It’s rather embarrassing when I forget my name. It’s not that I entirely forget it. I sometimes hesitate. It’s like a long pause before I remember what to say.
Such are the hazards of going to a Spanish-speaking country and your name means what. Kae sounds like que.
When I was in South America in the 1990s I was asked in Spanish what my name is. I said Kae. They heard, Que? It was like an episode of Who’s on First. They asked, I answered – several times. Then I finally figured out what was going on and responded Kathryn. They must have thought I was pretty stupid to not know my name.
This episode led me to the decision to start off with going by Kathryn when I went to live in Mexico a year ago. I wanted one name for everyone to use no matter their primary language. This was fine, all was going well. People did ask if I go by anything shorter, like Kathy or Kate, and I explained the issue with being called Kae. We laughed. Kathryn it is.
I told friends back in Tahoe about this and they started calling me Que in emails. It got to where I was signing my name Que to certain people.
I’m Kathryn in Mexico and Kae in the United States. The trouble comes when the two overlap. When friends and family visited me in Todos Santos I would remind them to refer to me as Kathryn because most people didn’t now the Kae/que story and would have no idea who Kae was. The confusion has followed me north. I have a friend from Todos Santos who lives in Reno. She calls me Kathryn. When we were putting our name in at a restaurant I paused not knowing what name to use; she spoke up. I felt silly.
This whole author thing has been a bit confusing too as to whether I should be Kathryn or Kae. It’s Kathryn on the book, so I want people to remember that. When it comes to emailing people I’ve gone back and forth with Kae and Kathryn. I realize I’m the one confusing the situation. I’m starting to introduce myself as Kathryn at events. That’s what will be on future books. I was slow to realize my name is a business – or I want it to be.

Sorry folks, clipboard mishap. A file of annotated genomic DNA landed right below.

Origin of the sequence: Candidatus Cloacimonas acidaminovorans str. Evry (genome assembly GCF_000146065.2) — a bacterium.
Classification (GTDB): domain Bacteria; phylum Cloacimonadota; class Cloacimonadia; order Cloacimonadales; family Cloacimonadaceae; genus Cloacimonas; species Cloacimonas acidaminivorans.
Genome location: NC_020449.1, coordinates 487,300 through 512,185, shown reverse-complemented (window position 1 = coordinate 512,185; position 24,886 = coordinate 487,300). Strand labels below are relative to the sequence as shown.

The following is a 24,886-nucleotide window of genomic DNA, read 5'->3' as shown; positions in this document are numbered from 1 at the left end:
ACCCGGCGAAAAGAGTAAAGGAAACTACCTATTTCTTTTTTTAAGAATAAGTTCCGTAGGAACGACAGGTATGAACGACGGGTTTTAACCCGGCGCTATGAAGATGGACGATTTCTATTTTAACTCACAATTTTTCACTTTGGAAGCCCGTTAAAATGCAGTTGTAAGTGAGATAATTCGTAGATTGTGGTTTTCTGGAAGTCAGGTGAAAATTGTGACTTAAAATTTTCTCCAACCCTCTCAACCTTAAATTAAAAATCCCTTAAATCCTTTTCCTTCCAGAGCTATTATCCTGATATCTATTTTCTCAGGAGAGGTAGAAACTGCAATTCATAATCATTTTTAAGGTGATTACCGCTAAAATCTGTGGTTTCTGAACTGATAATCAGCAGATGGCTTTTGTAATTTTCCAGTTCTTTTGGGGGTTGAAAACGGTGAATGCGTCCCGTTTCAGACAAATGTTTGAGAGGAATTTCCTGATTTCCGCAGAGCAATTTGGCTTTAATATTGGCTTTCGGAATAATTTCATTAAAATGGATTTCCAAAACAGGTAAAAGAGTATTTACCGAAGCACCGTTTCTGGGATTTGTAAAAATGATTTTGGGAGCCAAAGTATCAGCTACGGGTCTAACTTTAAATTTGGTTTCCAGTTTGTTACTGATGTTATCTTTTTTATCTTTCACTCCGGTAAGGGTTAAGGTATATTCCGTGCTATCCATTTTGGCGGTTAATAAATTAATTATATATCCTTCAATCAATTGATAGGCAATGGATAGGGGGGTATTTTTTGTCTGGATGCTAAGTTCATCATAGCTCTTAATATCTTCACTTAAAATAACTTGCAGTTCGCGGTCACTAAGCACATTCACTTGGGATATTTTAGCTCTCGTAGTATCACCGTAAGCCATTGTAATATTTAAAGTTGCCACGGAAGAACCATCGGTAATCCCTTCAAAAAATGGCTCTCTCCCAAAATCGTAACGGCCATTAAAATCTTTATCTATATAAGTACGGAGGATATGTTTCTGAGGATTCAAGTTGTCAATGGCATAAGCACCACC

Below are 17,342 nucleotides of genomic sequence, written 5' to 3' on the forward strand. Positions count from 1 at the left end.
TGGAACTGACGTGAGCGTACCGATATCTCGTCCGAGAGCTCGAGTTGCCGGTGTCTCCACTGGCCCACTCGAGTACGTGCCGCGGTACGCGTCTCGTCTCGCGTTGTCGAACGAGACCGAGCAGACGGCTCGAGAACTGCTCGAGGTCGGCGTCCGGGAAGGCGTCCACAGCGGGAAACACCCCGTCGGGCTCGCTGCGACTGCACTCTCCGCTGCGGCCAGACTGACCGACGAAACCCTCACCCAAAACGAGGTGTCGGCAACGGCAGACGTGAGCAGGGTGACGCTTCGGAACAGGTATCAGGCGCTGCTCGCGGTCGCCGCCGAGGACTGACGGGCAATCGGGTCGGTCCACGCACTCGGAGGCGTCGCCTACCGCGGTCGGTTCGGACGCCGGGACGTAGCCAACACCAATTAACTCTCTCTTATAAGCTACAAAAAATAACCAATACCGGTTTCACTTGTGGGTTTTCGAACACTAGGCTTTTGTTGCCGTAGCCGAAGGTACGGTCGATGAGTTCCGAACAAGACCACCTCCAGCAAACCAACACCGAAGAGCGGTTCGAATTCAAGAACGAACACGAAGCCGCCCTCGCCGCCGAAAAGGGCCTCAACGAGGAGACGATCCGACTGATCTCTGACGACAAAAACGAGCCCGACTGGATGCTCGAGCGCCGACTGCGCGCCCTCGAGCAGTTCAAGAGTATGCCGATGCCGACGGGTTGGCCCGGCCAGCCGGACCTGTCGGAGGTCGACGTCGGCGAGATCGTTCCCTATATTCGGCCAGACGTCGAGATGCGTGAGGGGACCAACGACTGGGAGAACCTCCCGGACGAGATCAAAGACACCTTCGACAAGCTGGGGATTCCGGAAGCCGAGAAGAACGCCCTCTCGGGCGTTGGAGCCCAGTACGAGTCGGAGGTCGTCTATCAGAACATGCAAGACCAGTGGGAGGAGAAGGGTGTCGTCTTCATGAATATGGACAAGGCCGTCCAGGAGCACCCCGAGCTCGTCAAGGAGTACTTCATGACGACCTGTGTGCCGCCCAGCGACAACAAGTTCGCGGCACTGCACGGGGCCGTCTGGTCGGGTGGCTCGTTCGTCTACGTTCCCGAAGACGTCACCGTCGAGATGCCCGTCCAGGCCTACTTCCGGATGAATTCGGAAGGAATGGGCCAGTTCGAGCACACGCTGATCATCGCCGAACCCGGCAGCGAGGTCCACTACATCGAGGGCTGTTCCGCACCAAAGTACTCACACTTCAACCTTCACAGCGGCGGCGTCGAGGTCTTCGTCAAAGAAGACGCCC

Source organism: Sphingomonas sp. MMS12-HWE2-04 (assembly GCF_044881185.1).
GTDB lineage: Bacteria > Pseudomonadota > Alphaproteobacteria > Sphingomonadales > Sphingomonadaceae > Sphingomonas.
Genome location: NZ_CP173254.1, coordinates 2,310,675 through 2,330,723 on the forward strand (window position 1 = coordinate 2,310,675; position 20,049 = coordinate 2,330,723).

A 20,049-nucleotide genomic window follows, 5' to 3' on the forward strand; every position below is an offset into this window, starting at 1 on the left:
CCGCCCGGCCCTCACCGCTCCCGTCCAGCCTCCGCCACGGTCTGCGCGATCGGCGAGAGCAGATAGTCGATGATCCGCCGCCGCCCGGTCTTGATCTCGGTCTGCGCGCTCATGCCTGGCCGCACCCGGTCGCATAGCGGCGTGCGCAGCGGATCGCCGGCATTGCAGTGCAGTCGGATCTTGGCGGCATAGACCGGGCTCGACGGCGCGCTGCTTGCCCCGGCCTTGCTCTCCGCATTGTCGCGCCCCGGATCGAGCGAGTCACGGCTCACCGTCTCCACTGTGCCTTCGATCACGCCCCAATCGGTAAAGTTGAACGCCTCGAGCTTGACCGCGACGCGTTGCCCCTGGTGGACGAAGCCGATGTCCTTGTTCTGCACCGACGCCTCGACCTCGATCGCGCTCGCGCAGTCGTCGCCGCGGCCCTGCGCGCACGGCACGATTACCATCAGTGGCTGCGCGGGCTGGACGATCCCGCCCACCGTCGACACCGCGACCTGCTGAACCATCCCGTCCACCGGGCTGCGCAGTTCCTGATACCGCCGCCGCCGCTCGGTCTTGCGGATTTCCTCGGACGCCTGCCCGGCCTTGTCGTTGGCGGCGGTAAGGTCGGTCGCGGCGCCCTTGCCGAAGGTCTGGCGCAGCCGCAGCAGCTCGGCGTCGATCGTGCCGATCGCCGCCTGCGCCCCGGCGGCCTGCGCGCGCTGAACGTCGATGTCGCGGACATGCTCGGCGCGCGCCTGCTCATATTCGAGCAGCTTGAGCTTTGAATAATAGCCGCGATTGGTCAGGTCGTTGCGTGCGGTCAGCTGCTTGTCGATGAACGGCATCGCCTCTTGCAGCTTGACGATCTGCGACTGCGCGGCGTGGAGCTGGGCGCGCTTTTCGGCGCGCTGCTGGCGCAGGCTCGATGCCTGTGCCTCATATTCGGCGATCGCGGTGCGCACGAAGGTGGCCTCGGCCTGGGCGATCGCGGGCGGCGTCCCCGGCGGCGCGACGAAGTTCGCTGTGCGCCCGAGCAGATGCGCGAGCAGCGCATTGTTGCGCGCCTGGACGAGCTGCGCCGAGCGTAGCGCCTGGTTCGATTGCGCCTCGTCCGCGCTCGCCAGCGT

It’s not that I haven’t used Kathryn before. It’s usually been in a professional setting – as a byline as a journalist, and now as an author. As a journalist I would always know if someone didn’t really know me because they would call me Kathryn instead of Kae.
This isn’t the first time I’ve changed my name, so to speak. When I was little I could not pronounce Kathryn and started calling myself KK. It stuck. I was known as KK all through high school; with some people still calling me that. The first day of school was horrible when the teacher would say Kathryn Reed. People always laughed. Kids are cruel. I wasn’t a Kathryn then unless I was in trouble at home. I explained to the teacher that I go by KK – double K, no periods.
As college approached, it seemed like KK needed to stay with childhood. That’s how Kae came to be. Lose a K and spell it in an nontraditional way. It worked.
All of this makes me think I should just go by Reed and lose all the first name confusion.
I understand! Yet my confusion comes with the last name…. Mollenhauer or Bland? Business/preference or legal/passport? Or my…. well whatever ones calls you, i’m Just glad to call you friend. 🙂
How about those of us whose parents gave us a first name but called us by our middle name?
Passport, legal papers, medical records, etc, want the full name. I don’t like my first name (didn’t care for my aunt that much) but am stuck with it. My sister, same problem, got hers legally changed so her preferred middle name comes first with a middle initial of her previous first name. Should have done that myself; too late in the game to make the change now. It would mess up everyone’s records.
Yes, I will continue to call you Kae and a friend
Same kind of problem when your name is “Linda” ….
Sort of the same for me. Seems I’ve always answered “Patricia” when I’m in a Spanish -speaking place. Just came naturally. Of course, “Pat” doesn’t mean anything in Spanish but Spanish-speakers feel more comfortable with “Patricia”.
Your name, however, does present a problem so Kathryn is perfect for you there. (Maybe you could change it to “Catarine”. Just joking.)
We have a good friend named Kate who is an MD and volunteers often in Guatemala. They call her Kata – that works for both languages. Try that. Good luck –
Oh man, whatever your name is you are funny! I love this post. What a conundrum. I agree with Joan, I will call you Kae and friend. I miss you mucho amiga!